According to the announcement, DraftKings will have the rights to distribute Le Batard’s show across audio, TV and digital channels, which means the company can sell the show to radio networks such as Westwood One and platforms digital audio such as SiriusXM. DraftKings may also air the show on its new betting channel which has just launched on Sling TV.
Terms of the deal have not been announced, but according to a person briefed on the deal, Meadowlark will receive at least $50 million over three years. (The Wall Street Journal first reported the exact numbers.)
DraftKings spent $475 million on sales and marketing last year, according to Axios, and looks set to expand its presence in sports media in its quest to attract punters. The company recently hired a media director, Brian Angiolet, to oversee an expected media expansion, and it recently acquired Vegas Sports & Information Network, a sports betting media company.
The Supreme Court struck down a law in 2018 that limited most sports betting in Nevada, and 19 states now have legal and regulated betting markets, according to Legal Sports Report, with more expected to move this year. The total amount wagered in the United States exceeded $4 billion in January. To acquire customers in the nascent market, gaming operators have turned to media companies. Caesars has partnerships with ESPN and Bleacher Report. Penn National Gaming has acquired a stake in Barstool Sports.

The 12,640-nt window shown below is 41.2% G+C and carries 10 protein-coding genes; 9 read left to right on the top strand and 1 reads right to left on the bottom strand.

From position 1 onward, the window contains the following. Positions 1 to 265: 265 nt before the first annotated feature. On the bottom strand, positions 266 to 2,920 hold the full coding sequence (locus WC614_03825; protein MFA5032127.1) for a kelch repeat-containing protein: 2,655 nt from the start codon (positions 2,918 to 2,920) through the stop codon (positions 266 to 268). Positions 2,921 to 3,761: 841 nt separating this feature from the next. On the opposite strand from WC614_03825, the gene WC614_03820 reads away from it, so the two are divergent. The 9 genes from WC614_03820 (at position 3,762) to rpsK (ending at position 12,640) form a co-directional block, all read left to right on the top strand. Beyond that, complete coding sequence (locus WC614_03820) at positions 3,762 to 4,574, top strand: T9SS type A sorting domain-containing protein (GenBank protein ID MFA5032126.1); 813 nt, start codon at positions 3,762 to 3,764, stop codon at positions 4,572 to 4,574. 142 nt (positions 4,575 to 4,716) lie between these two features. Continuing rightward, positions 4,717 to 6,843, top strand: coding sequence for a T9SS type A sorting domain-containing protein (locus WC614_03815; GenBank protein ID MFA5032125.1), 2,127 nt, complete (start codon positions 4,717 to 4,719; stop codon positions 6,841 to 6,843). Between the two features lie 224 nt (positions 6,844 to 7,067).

Le Batard, a former Miami Herald columnist, is based in Miami and has a large following in Florida, the country’s third-most populous state, which last week announced it would legalize mobile sports betting.
Le Batard left ESPN in January after hosting a radio and television show and writing for the company’s magazine for more than two decades. But clashes with executives, including criticism of the network’s limited coverage of politics in the Trump era, have frayed its relationship with the sports giant, and the parties announced a split last year. Le Batard has partnered with Skipper to found Meadowlark, a content company that plans to sell podcasts, documentaries and other shows to streaming platforms.
The deal with DraftKings will keep Le Batard’s podcast out of a paywall and provide funds for the new company to hire employees and fund its projects.
“DraftKings believed in us, our principles, and our mission enough to give us a freedom that no scare company or traditional media partner ever could or would ever want,” Le Batard said, according to the statement. “To our fans, know that DraftKings is the reason you’re not behind a paywall, and I promise the money won’t change the series or corrupt us in any way. Sincerely, Draft Le Bastard.